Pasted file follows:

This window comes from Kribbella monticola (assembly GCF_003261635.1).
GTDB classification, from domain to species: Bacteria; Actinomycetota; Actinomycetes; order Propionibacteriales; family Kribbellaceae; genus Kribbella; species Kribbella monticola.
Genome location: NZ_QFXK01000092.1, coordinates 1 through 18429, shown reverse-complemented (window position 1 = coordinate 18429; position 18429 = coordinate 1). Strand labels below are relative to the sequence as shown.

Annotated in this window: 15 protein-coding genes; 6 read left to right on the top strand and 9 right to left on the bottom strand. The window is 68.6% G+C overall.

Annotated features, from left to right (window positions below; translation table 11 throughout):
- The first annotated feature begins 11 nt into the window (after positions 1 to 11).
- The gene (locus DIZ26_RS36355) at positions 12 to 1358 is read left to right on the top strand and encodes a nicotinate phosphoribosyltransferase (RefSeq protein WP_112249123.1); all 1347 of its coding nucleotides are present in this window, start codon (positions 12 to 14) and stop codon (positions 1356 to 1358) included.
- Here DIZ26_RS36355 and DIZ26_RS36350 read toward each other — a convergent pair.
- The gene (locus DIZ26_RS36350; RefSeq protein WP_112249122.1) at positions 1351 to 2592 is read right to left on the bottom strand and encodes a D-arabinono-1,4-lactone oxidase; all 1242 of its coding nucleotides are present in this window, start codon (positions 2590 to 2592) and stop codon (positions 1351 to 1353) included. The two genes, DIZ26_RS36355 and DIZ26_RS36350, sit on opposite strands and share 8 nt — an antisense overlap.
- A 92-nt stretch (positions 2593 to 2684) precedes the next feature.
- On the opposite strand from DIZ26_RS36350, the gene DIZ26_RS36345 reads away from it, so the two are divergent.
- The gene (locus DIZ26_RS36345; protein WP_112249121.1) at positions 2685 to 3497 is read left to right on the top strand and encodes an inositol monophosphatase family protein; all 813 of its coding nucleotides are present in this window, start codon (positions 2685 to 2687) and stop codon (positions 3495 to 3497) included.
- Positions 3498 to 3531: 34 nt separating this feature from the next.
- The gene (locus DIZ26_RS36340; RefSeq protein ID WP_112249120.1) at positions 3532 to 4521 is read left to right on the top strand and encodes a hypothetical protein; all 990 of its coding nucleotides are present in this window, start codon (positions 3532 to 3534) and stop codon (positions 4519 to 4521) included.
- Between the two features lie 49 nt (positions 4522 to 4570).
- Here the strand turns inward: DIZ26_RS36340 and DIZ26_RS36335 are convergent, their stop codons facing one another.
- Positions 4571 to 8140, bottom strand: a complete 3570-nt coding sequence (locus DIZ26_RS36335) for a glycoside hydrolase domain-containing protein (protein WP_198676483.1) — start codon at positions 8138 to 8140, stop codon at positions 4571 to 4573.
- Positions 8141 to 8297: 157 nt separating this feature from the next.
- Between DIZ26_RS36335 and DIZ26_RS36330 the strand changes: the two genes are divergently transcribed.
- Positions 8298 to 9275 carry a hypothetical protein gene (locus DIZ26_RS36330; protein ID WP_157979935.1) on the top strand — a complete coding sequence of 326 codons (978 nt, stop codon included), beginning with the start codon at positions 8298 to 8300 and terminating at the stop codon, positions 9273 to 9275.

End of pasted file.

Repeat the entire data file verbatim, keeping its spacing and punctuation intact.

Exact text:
This window comes from Kribbella monticola (assembly GCF_003261635.1).
GTDB classification, from domain to species: Bacteria; Actinomycetota; Actinomycetes; order Propionibacteriales; family Kribbellaceae; genus Kribbella; species Kribbella monticola.
Genome location: NZ_QFXK01000092.1, coordinates 1 through 18429, shown reverse-complemented (window position 1 = coordinate 18429; position 18429 = coordinate 1). Strand labels below are relative to the sequence as shown.

Annotated in this window: 15 protein-coding genes; 6 read left to right on the top strand and 9 right to left on the bottom strand. The window is 68.6% G+C overall.

Annotated features, from left to right (window positions below; translation table 11 throughout):
- The first annotated feature begins 11 nt into the window (after positions 1 to 11).
- The gene (locus DIZ26_RS36355) at positions 12 to 1358 is read left to right on the top strand and encodes a nicotinate phosphoribosyltransferase (RefSeq protein WP_112249123.1); all 1347 of its coding nucleotides are present in this window, start codon (positions 12 to 14) and stop codon (positions 1356 to 1358) included.
- Here DIZ26_RS36355 and DIZ26_RS36350 read toward each other — a convergent pair.
- The gene (locus DIZ26_RS36350; RefSeq protein WP_112249122.1) at positions 1351 to 2592 is read right to left on the bottom strand and encodes a D-arabinono-1,4-lactone oxidase; all 1242 of its coding nucleotides are present in this window, start codon (positions 2590 to 2592) and stop codon (positions 1351 to 1353) included. The two genes, DIZ26_RS36355 and DIZ26_RS36350, sit on opposite strands and share 8 nt — an antisense overlap.
- A 92-nt stretch (positions 2593 to 2684) precedes the next feature.
- On the opposite strand from DIZ26_RS36350, the gene DIZ26_RS36345 reads away from it, so the two are divergent.
- The gene (locus DIZ26_RS36345; protein WP_112249121.1) at positions 2685 to 3497 is read left to right on the top strand and encodes an inositol monophosphatase family protein; all 813 of its coding nucleotides are present in this window, start codon (positions 2685 to 2687) and stop codon (positions 3495 to 3497) included.
- Positions 3498 to 3531: 34 nt separating this feature from the next.
- The gene (locus DIZ26_RS36340; RefSeq protein ID WP_112249120.1) at positions 3532 to 4521 is read left to right on the top strand and encodes a hypothetical protein; all 990 of its coding nucleotides are present in this window, start codon (positions 3532 to 3534) and stop codon (positions 4519 to 4521) included.
- Between the two features lie 49 nt (positions 4522 to 4570).
- Here the strand turns inward: DIZ26_RS36340 and DIZ26_RS36335 are convergent, their stop codons facing one another.
- Positions 4571 to 8140, bottom strand: a complete 3570-nt coding sequence (locus DIZ26_RS36335) for a glycoside hydrolase domain-containing protein (protein WP_198676483.1) — start codon at positions 8138 to 8140, stop codon at positions 4571 to 4573.
- Positions 8141 to 8297: 157 nt separating this feature from the next.
- Between DIZ26_RS36335 and DIZ26_RS36330 the strand changes: the two genes are divergently transcribed.
- Positions 8298 to 9275 carry a hypothetical protein gene (locus DIZ26_RS36330; protein ID WP_157979935.1) on the top strand — a complete coding sequence of 326 codons (978 nt, stop codon included), beginning with the start codon at positions 8298 to 8300 and terminating at the stop codon, positions 9273 to 9275.